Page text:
Stella Young of Ramp Up explains the Social Model of Disability, Inspiration Porn, and the lie we’ve been sold about disability in this nine minute TED Talk.
And I use the term “porn” deliberately, because they objectify one group of people for the benefit of another group of people. So, in this case, we’re objectifying disabled people for the benefit of non-disabled people. The purpose of these images is to inspire you, to motivate you, so we can look at them and think, “Well, however bad my life is, it could be worse. I could be that person.”
But what if you are that person? I’ve lost count of the number of times I’ve been approached by strangers wanting to tell me that they think I’m brave or inspirational. And this was long before my work had any kind of public profile. They were just kind of congratulating me for getting up in the morning and remembering my own name.
And it is objectifying. These images objectify disabled people for the benefit of non-disabled people. They are there so you can look at them and think that things aren’t so bad for you, to put your worries into perspective. And life as a disabled person is actually somewhat difficult. We do overcome some things. But the things that we are overcoming are not the things that you think they are. They are not things to do with our bodies.
I use the term “disabled people” quite deliberately because I subscribe to what’s called the “social model of disability”, which tells us that we are more disabled by the society that we live in rather than by our bodies or our diagnoses. So, I have lived in this body a long time. I am quite fond of it. It does the things that I need it to do, and I have learned to use it to the best of its capacity just as you have. And that’s the thing about the kids in those pictures as well. They are not doing anything out of the ordinary. They are just using their bodies to the best of their capacity. So, is it really fair to objectify them in the way that we do? To share those images?
When people say “You’re an inspiration”, they mean it as a compliment. They mean it as a compliment. And I know why it happens. It’s because of the lie. It’s because we’ve been sold this lie that disability makes you exceptional, and it honestly doesn’t. And I know what you’re thinking, you know, I’m up here batting out inspiration and you’re thinking, “Geez, Stella, aren’t you inspired sometimes by some things?” And the thing is, I am. I learn from other disabled people all the time. I’m learning not that I am luckier than them though. I’m learning that it’s a genius idea to use a pair of BBQ tongs to pick up things that you drop. I’m learning that nifty trick where you can charge your mobile phone battery from your chair battery. Genius. We are learning strength and endurance, not against our bodies and our diagnoses, but against a world that exceptionalizes and objectifies us. I really think that this lie that we’ve been sold about disability is the greatest injustice. It makes life, it makes life hard for us. And that quote, “The only disability in life is a bad attitude” the reason that that’s bullshit is because it’s just not true, because in the social model of disability. No amount of smiling at a flight of stairs has ever made it into a ramp. Never. You know, smiling at a television screen is not going to make closed captions appear for people who are deaf. No amount of standing in the middle of a bookshelf and radiating a positive attitude is going to turn all those books into braille. It’s just not going to happen.It’s just not going to happen.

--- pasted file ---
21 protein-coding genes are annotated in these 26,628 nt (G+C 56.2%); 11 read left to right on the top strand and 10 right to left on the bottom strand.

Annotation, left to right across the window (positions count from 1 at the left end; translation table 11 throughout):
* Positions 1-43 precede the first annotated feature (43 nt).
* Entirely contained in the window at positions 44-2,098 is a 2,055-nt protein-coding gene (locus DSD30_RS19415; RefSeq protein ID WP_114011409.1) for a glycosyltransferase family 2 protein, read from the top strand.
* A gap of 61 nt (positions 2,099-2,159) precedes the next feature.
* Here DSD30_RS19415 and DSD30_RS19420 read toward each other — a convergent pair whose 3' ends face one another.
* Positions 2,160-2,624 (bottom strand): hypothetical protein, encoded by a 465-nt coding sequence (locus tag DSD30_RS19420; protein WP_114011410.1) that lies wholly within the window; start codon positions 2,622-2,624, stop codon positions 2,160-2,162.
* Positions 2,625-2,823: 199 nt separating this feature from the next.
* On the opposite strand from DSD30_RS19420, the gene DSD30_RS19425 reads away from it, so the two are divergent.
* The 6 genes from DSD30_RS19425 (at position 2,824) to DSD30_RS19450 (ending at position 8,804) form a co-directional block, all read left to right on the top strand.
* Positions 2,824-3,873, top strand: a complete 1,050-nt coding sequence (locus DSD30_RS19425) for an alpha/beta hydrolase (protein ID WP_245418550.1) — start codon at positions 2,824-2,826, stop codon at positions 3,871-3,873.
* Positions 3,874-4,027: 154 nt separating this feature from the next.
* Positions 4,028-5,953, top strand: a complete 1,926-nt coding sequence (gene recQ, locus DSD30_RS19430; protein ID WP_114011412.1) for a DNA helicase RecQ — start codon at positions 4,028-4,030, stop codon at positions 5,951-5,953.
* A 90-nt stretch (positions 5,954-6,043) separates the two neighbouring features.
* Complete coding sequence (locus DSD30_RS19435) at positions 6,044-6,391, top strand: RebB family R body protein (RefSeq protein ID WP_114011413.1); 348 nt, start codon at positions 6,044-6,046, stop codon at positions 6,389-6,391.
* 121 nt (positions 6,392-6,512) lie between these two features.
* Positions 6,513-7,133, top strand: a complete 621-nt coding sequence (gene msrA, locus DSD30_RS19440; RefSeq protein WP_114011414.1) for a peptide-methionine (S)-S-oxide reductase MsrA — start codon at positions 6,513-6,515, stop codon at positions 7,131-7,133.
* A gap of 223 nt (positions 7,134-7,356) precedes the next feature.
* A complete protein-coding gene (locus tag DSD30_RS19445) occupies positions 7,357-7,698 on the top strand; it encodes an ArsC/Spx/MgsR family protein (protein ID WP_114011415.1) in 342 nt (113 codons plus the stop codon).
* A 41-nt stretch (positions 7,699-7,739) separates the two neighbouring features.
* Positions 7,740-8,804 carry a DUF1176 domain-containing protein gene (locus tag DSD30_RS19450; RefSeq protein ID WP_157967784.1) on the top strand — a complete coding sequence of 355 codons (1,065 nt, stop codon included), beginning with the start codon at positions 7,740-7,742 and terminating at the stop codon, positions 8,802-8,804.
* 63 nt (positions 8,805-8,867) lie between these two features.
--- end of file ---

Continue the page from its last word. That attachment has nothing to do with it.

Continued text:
I really want to live in a world where disability is not the exception, but the norm. I want to live in a world where a 15 year-old girl sitting in her bedroom watching “Buffy the Vampire Slayer” isn’t referred to as achieving anything because she’s doing it sitting down. I want to live in a world where we don’t have such low expectations of disabled people that we are congratulated for getting out of bed and remembering our own names in the morning. I want to live in a world where we value genuine achievement for disabled people. And I want to live in a world where, a kid in year 11 in a Melbourne High School is not one bit surprised that his new teacher is a wheelchair user.
Disability doesn’t make you exceptional. But, questioning what you think you know about it does. Thank you.”
Don’t Call Me Inspirational
The Social Model of Disability
I’m sorry, Stella, but you are my inspiration. Not because of having made achievements ‘despite your disability’ (whatever that means), but simply because you have stood, and continue to stand, up for your rights and the rights of other disabled people. It’s because of you and others like you that I am a Neurodiversity advocate in the broadest sense of the word ‘neurodiversity’.
Excellent. I absolutely hate the quote “Attitudes are the real disability.” That’s like saying attitudes are the real Jewishness or Asianness. If I were to spout that kind of lie I would be considered a racist but if I said attitudes are the real disability people would applaud me. I completely agree that we are inspirational for overcoming social prejudices and pressures, not for remembering our names, which is ridiculous to be remembered for if your in a wheelchair. It’s like people confuse that with having Alzheimers. They’re two completely different things. Namaste.
Thank you for sharing your story – the message needs to be heard wide and far!
This is really good!
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